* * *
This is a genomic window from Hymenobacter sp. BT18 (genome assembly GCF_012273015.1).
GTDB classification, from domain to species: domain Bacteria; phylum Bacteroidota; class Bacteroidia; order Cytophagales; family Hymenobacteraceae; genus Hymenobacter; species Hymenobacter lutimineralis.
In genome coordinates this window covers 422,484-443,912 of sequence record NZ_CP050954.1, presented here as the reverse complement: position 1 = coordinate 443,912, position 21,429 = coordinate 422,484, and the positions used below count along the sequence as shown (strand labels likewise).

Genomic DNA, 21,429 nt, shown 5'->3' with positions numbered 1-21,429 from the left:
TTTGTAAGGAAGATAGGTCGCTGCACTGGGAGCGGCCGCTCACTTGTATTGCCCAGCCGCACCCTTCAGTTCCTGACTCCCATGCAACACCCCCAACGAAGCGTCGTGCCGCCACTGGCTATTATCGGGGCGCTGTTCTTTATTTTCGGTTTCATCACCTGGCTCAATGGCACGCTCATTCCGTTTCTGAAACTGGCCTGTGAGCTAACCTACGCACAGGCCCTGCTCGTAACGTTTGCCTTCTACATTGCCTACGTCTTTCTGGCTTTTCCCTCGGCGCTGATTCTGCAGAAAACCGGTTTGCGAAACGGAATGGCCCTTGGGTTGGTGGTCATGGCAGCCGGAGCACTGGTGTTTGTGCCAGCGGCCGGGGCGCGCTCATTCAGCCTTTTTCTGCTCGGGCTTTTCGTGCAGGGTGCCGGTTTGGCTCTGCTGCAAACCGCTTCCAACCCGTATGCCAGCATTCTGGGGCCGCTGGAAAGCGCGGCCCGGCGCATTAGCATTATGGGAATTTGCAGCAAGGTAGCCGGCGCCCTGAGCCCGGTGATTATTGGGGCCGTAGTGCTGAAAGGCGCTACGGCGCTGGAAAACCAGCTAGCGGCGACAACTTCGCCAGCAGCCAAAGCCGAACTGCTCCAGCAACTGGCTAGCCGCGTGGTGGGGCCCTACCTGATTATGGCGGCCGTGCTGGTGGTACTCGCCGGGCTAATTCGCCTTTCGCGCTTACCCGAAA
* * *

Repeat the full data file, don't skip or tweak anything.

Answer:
This is a genomic window from Hymenobacter sp. BT18 (genome assembly GCF_012273015.1).
GTDB classification, from domain to species: domain Bacteria; phylum Bacteroidota; class Bacteroidia; order Cytophagales; family Hymenobacteraceae; genus Hymenobacter; species Hymenobacter lutimineralis.
In genome coordinates this window covers 422,484-443,912 of sequence record NZ_CP050954.1, presented here as the reverse complement: position 1 = coordinate 443,912, position 21,429 = coordinate 422,484, and the positions used below count along the sequence as shown (strand labels likewise).

Genomic DNA, 21,429 nt, shown 5'->3' with positions numbered 1-21,429 from the left:
TTTGTAAGGAAGATAGGTCGCTGCACTGGGAGCGGCCGCTCACTTGTATTGCCCAGCCGCACCCTTCAGTTCCTGACTCCCATGCAACACCCCCAACGAAGCGTCGTGCCGCCACTGGCTATTATCGGGGCGCTGTTCTTTATTTTCGGTTTCATCACCTGGCTCAATGGCACGCTCATTCCGTTTCTGAAACTGGCCTGTGAGCTAACCTACGCACAGGCCCTGCTCGTAACGTTTGCCTTCTACATTGCCTACGTCTTTCTGGCTTTTCCCTCGGCGCTGATTCTGCAGAAAACCGGTTTGCGAAACGGAATGGCCCTTGGGTTGGTGGTCATGGCAGCCGGAGCACTGGTGTTTGTGCCAGCGGCCGGGGCGCGCTCATTCAGCCTTTTTCTGCTCGGGCTTTTCGTGCAGGGTGCCGGTTTGGCTCTGCTGCAAACCGCTTCCAACCCGTATGCCAGCATTCTGGGGCCGCTGGAAAGCGCGGCCCGGCGCATTAGCATTATGGGAATTTGCAGCAAGGTAGCCGGCGCCCTGAGCCCGGTGATTATTGGGGCCGTAGTGCTGAAAGGCGCTACGGCGCTGGAAAACCAGCTAGCGGCGACAACTTCGCCAGCAGCCAAAGCCGAACTGCTCCAGCAACTGGCTAGCCGCGTGGTGGGGCCCTACCTGATTATGGCGGCCGTGCTGGTGGTACTCGCCGGGCTAATTCGCCTTTCGCGCTTACCCGAAA